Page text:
The cerebral cortex is a complex network of densely connected, interactive computational units, the neurons. Therefore, the activity of individual neurons is often correlated. In the visual system, for example, synchronized firing has been observed at all processing levels, the retina (Neuenschwander and Singer 1996; Castelo-Branco et al. 1998; Schnitzer and Meister 2003), the lateral geniculate nucleus (Neuenschwander and Singer 1996; Castelo-Branco et al. 1998; Dan et al. 1998), and the cortex (Toyama et al. 1981; Gray and Singer 1989; Fries et al. 1997; Castelo-Branco et al. 1998; Biederlack et al. 2006). These synchronization processes are believed to play an important role for information processing in the brain (for review, see Gray 1999; Singer 1999; Fries 2005; Fries et al. 2007). The understanding of this phenomenon at the level of neuronal populations can be approached best from the perspective of network theory. The recently developed theoretical tools for studying the structure and dynamics of networks—systems of interacting units—have been quite successful in identifying characteristic features of social, biological, and technical networks (Boccaletti et al. 2006). An important finding was that many of these networks have so-called “small-world” properties. A small-world network exhibits a connectivity that constitutes a compromise between random and nearest neighbor regimes resulting in a short average path length despite the predominance of local connections (Watts and Strogatz 1998; Sporns et al. 2004; Bassett and Bullmore 2006). Thus, a small-world network has many local interactions, indicated by the high clustering property inherent to regular networks and short average path length among any pair of nodes, which is a property inherent to random networks. This organization optimizes the network for both local and global interactions (Sporns et al. 2004; Bassett and Bullmore 2006). Another important feature shared by some of the networks is that they are “scale free.” Scale-free networks are characterized by the fact that nodes with differing degrees of connectivity distribute according to a power law. Nodes with a high degree, the so-called “hubs,” are rare, whereas weakly connected nodes are frequent (Barabasi and Albert 1999). A small-world network need not be scale free, whereas a scale-free network always has small-world property (Amaral et al. 2000). Small-world and scale-free properties of networks have important implications for the efficiency with which information can be processed and exchanged (Watts and Strogatz 1998; Lago-Fernandez et al. 2000; Simard et al. 2005), for the robustness (vulnerability) of the network in case of malfunction of its nodes (Albert et al. 2000; Achard et al. 2006), and for the emergence of synchronization (Watts and Strogatz 1998; Lago-Fernandez et al. 2000).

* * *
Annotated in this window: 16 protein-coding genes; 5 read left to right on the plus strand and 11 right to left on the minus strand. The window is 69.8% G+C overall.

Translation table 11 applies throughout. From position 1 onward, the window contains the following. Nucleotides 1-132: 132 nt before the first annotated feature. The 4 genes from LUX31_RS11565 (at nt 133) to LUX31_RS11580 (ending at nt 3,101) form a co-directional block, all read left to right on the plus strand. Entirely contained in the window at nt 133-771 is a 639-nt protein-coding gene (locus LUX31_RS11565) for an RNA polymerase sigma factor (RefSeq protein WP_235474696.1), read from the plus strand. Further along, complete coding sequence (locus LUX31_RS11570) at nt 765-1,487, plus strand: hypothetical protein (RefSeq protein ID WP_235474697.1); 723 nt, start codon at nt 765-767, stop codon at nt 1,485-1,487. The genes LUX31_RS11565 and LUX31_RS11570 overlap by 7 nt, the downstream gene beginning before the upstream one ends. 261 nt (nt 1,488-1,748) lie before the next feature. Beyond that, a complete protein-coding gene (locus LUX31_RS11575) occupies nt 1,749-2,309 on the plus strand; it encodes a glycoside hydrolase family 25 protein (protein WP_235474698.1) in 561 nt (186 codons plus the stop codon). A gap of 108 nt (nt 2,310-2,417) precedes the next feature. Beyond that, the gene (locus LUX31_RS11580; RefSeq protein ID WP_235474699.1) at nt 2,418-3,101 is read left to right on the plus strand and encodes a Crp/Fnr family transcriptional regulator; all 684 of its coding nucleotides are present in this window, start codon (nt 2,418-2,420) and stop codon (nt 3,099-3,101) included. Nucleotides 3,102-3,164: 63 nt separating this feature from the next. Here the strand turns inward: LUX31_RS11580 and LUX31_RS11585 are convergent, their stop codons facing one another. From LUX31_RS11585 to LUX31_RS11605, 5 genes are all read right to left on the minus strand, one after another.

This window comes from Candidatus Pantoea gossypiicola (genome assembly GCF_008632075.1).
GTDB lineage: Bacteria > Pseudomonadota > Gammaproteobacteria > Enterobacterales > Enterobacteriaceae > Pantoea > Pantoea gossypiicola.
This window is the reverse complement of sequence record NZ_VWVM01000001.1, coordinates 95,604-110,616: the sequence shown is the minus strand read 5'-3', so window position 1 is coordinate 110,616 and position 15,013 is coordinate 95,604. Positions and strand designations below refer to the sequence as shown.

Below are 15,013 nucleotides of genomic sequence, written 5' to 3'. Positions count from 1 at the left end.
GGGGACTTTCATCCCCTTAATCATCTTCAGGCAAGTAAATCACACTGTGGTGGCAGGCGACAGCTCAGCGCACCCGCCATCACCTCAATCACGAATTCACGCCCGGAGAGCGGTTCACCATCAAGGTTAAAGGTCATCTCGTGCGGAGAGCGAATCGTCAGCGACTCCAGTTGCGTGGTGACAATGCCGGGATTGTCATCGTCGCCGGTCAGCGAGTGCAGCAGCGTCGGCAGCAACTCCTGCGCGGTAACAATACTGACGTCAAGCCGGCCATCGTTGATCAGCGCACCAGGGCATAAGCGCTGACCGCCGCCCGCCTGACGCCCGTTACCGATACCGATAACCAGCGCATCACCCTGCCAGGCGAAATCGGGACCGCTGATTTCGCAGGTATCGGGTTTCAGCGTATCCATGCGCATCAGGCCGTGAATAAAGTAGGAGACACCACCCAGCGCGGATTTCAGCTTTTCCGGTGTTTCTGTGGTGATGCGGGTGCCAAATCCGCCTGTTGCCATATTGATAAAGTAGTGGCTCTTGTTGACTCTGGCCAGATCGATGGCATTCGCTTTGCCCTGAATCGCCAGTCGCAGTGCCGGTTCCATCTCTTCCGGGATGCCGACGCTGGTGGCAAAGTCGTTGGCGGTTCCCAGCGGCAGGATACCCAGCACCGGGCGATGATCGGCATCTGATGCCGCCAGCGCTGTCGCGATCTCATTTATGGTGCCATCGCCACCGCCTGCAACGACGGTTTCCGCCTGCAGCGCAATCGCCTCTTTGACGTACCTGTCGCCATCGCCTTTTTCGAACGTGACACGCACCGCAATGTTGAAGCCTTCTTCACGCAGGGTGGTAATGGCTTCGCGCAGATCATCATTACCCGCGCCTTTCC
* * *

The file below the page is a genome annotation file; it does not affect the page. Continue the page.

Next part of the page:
So far, only a few studies provided evidence that brain networks could be scale free (Eguiluz et al. 2005; Kaiser et al. 2007). A power law distribution of nodes’ connectivity has been found for the coherence among activated voxels using functional magnetic resonance imaging (fMRI) (Eguiluz et al. 2005). In addition, the robustness against simulated lesions of anatomic cortical networks was found to be most similar to that of a scale-free network (Kaiser et al. 2007). In contrast, numerous studies suggest that brain connectivity has small-world properties. Some of these studies are based on anatomy (Watts and Strogatz 1998; Sporns et al. 2000; Stephan et al. 2000; Hilgetag and Kaiser 2004; Sporns and Zwi 2004; Humphries et al. 2006; He et al. 2007), others on functional analyses of electroencephalographic (EEG) and magnetoencephalographic or fMRI signals, reflecting the activity of large populations of neurons (Stam 2004; Achard et al. 2006; Bassett et al. 2006; Micheloyannis et al. 2006; Achard and Bullmore 2007; Stam et al. 2007). Only 1 study investigated the structure of a neuronal network by analyzing functional interactions among individual neurons. In this case, coupling was assessed from the spontaneous activity of a neuronal culture and the results suggested a small-world property (Bettencourt et al. 2007). Here, we investigate the organization of functional cortical networks in vivo by evaluating correlations between single cell responses to physiological stimuli. We recorded simultaneously the spiking activity of up to 24 neurons that were distributed within and across several microcolumns of cat primary visual cortex. This allowed us to relate network properties to some of the characteristic features of visual neurons such as their orientation tuning.